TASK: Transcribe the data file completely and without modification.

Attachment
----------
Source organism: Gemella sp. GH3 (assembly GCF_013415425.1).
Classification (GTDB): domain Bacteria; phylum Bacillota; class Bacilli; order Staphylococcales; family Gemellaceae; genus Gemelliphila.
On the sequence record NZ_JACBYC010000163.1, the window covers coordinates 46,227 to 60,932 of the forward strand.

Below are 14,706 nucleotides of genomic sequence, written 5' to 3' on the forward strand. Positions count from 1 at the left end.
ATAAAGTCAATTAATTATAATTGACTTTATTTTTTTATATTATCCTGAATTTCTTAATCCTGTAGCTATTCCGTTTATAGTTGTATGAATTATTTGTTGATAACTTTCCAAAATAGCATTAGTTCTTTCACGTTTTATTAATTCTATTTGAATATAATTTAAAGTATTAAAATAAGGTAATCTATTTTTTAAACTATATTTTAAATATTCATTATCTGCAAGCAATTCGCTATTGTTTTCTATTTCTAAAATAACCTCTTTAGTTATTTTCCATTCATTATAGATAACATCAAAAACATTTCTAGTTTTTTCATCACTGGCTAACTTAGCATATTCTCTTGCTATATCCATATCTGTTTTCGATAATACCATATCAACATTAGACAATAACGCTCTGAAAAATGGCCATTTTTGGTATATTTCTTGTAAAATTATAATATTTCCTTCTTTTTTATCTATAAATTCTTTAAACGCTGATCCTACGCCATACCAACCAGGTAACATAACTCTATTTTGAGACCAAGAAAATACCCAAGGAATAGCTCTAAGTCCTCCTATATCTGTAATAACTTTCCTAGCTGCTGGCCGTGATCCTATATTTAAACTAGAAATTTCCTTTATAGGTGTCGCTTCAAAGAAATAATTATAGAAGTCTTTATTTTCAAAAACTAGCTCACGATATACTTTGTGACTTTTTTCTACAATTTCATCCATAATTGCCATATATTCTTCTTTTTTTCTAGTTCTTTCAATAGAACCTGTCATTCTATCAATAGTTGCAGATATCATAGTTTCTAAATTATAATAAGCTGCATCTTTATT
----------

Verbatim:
Source organism: Gemella sp. GH3 (assembly GCF_013415425.1).
Classification (GTDB): domain Bacteria; phylum Bacillota; class Bacilli; order Staphylococcales; family Gemellaceae; genus Gemelliphila.
On the sequence record NZ_JACBYC010000163.1, the window covers coordinates 46,227 to 60,932 of the forward strand.

Below are 14,706 nucleotides of genomic sequence, written 5' to 3' on the forward strand. Positions count from 1 at the left end.
ATAAAGTCAATTAATTATAATTGACTTTATTTTTTTATATTATCCTGAATTTCTTAATCCTGTAGCTATTCCGTTTATAGTTGTATGAATTATTTGTTGATAACTTTCCAAAATAGCATTAGTTCTTTCACGTTTTATTAATTCTATTTGAATATAATTTAAAGTATTAAAATAAGGTAATCTATTTTTTAAACTATATTTTAAATATTCATTATCTGCAAGCAATTCGCTATTGTTTTCTATTTCTAAAATAACCTCTTTAGTTATTTTCCATTCATTATAGATAACATCAAAAACATTTCTAGTTTTTTCATCACTGGCTAACTTAGCATATTCTCTTGCTATATCCATATCTGTTTTCGATAATACCATATCAACATTAGACAATAACGCTCTGAAAAATGGCCATTTTTGGTATATTTCTTGTAAAATTATAATATTTCCTTCTTTTTTATCTATAAATTCTTTAAACGCTGATCCTACGCCATACCAACCAGGTAACATAACTCTATTTTGAGACCAAGAAAATACCCAAGGAATAGCTCTAAGTCCTCCTATATCTGTAATAACTTTCCTAGCTGCTGGCCGTGATCCTATATTTAAACTAGAAATTTCCTTTATAGGTGTCGCTTCAAAGAAATAATTATAGAAGTCTTTATTTTCAAAAACTAGCTCACGATATACTTTGTGACTTTTTTCTACAATTTCATCCATAATTGCCATATATTCTTCTTTTTTTCTAGTTCTTTCAATAGAACCTGTCATTCTATCAATAGTTGCAGATATCATAGTTTCTAAATTATAATAAGCTGCATCTTTATT